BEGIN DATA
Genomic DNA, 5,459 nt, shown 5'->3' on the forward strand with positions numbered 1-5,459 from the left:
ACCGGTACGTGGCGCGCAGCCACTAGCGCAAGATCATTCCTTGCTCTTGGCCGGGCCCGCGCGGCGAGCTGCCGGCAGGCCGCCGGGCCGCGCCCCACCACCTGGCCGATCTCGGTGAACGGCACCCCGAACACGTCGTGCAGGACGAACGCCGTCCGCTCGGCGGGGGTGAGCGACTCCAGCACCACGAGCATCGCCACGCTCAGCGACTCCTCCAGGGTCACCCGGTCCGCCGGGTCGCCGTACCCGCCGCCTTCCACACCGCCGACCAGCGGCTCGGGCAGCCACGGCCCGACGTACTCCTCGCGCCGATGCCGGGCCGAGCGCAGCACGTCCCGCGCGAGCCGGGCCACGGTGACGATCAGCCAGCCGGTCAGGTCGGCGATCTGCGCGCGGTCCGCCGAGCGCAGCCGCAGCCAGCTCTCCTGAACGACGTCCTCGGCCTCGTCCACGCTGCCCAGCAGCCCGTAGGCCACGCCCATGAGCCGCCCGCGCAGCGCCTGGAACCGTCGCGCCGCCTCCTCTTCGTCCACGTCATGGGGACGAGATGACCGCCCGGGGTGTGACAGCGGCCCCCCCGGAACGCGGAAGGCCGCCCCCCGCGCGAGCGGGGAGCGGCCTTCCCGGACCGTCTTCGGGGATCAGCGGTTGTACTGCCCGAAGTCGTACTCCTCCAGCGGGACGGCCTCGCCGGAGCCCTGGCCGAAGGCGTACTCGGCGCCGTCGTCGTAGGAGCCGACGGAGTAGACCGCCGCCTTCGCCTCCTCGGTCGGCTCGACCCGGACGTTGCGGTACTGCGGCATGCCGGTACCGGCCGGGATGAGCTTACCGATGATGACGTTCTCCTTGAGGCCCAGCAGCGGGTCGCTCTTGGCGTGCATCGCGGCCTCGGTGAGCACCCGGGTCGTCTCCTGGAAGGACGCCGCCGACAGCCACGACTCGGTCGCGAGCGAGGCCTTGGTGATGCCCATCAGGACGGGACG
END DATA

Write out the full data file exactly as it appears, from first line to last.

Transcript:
Genomic DNA, 5,459 nt, shown 5'->3' on the forward strand with positions numbered 1-5,459 from the left:
ACCGGTACGTGGCGCGCAGCCACTAGCGCAAGATCATTCCTTGCTCTTGGCCGGGCCCGCGCGGCGAGCTGCCGGCAGGCCGCCGGGCCGCGCCCCACCACCTGGCCGATCTCGGTGAACGGCACCCCGAACACGTCGTGCAGGACGAACGCCGTCCGCTCGGCGGGGGTGAGCGACTCCAGCACCACGAGCATCGCCACGCTCAGCGACTCCTCCAGGGTCACCCGGTCCGCCGGGTCGCCGTACCCGCCGCCTTCCACACCGCCGACCAGCGGCTCGGGCAGCCACGGCCCGACGTACTCCTCGCGCCGATGCCGGGCCGAGCGCAGCACGTCCCGCGCGAGCCGGGCCACGGTGACGATCAGCCAGCCGGTCAGGTCGGCGATCTGCGCGCGGTCCGCCGAGCGCAGCCGCAGCCAGCTCTCCTGAACGACGTCCTCGGCCTCGTCCACGCTGCCCAGCAGCCCGTAGGCCACGCCCATGAGCCGCCCGCGCAGCGCCTGGAACCGTCGCGCCGCCTCCTCTTCGTCCACGTCATGGGGACGAGATGACCGCCCGGGGTGTGACAGCGGCCCCCCCGGAACGCGGAAGGCCGCCCCCCGCGCGAGCGGGGAGCGGCCTTCCCGGACCGTCTTCGGGGATCAGCGGTTGTACTGCCCGAAGTCGTACTCCTCCAGCGGGACGGCCTCGCCGGAGCCCTGGCCGAAGGCGTACTCGGCGCCGTCGTCGTAGGAGCCGACGGAGTAGACCGCCGCCTTCGCCTCCTCGGTCGGCTCGACCCGGACGTTGCGGTACTGCGGCATGCCGGTACCGGCCGGGATGAGCTTACCGATGATGACGTTCTCCTTGAGGCCCAGCAGCGGGTCGCTCTTGGCGTGCATCGCGGCCTCGGTGAGCACCCGGGTCGTCTCCTGGAAGGACGCCGCCGACAGCCACGACTCGGTCGCGAGCGAGGCCTTGGTGATGCCCATCAGGACGGGACG